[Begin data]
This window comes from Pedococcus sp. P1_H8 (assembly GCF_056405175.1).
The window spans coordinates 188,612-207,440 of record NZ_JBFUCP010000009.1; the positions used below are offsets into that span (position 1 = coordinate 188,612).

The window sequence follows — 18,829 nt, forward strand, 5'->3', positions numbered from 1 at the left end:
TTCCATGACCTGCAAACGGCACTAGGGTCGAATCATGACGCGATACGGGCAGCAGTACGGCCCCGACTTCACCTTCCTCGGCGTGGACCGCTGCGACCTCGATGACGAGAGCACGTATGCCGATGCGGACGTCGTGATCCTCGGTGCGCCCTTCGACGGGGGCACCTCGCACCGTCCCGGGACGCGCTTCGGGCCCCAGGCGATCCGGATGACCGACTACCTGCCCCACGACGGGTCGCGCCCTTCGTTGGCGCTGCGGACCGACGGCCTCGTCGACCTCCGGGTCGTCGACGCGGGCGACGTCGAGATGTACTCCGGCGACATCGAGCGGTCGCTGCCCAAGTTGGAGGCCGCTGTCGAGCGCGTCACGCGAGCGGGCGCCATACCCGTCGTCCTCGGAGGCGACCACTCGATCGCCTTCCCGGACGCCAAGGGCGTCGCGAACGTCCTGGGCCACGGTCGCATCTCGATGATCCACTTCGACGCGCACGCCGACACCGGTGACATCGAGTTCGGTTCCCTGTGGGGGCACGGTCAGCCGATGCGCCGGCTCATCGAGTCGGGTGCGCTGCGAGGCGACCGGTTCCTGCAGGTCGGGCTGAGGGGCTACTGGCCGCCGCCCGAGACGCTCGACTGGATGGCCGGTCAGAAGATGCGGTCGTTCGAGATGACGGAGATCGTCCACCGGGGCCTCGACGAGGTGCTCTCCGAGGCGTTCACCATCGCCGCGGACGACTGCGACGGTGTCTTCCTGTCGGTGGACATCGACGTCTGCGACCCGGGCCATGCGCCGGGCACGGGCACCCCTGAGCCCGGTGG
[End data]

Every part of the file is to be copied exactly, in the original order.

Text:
This window comes from Pedococcus sp. P1_H8 (assembly GCF_056405175.1).
The window spans coordinates 188,612-207,440 of record NZ_JBFUCP010000009.1; the positions used below are offsets into that span (position 1 = coordinate 188,612).

The window sequence follows — 18,829 nt, forward strand, 5'->3', positions numbered from 1 at the left end:
TTCCATGACCTGCAAACGGCACTAGGGTCGAATCATGACGCGATACGGGCAGCAGTACGGCCCCGACTTCACCTTCCTCGGCGTGGACCGCTGCGACCTCGATGACGAGAGCACGTATGCCGATGCGGACGTCGTGATCCTCGGTGCGCCCTTCGACGGGGGCACCTCGCACCGTCCCGGGACGCGCTTCGGGCCCCAGGCGATCCGGATGACCGACTACCTGCCCCACGACGGGTCGCGCCCTTCGTTGGCGCTGCGGACCGACGGCCTCGTCGACCTCCGGGTCGTCGACGCGGGCGACGTCGAGATGTACTCCGGCGACATCGAGCGGTCGCTGCCCAAGTTGGAGGCCGCTGTCGAGCGCGTCACGCGAGCGGGCGCCATACCCGTCGTCCTCGGAGGCGACCACTCGATCGCCTTCCCGGACGCCAAGGGCGTCGCGAACGTCCTGGGCCACGGTCGCATCTCGATGATCCACTTCGACGCGCACGCCGACACCGGTGACATCGAGTTCGGTTCCCTGTGGGGGCACGGTCAGCCGATGCGCCGGCTCATCGAGTCGGGTGCGCTGCGAGGCGACCGGTTCCTGCAGGTCGGGCTGAGGGGCTACTGGCCGCCGCCCGAGACGCTCGACTGGATGGCCGGTCAGAAGATGCGGTCGTTCGAGATGACGGAGATCGTCCACCGGGGCCTCGACGAGGTGCTCTCCGAGGCGTTCACCATCGCCGCGGACGACTGCGACGGTGTCTTCCTGTCGGTGGACATCGACGTCTGCGACCCGGGCCATGCGCCGGGCACGGGCACCCCTGAGCCCGGTGG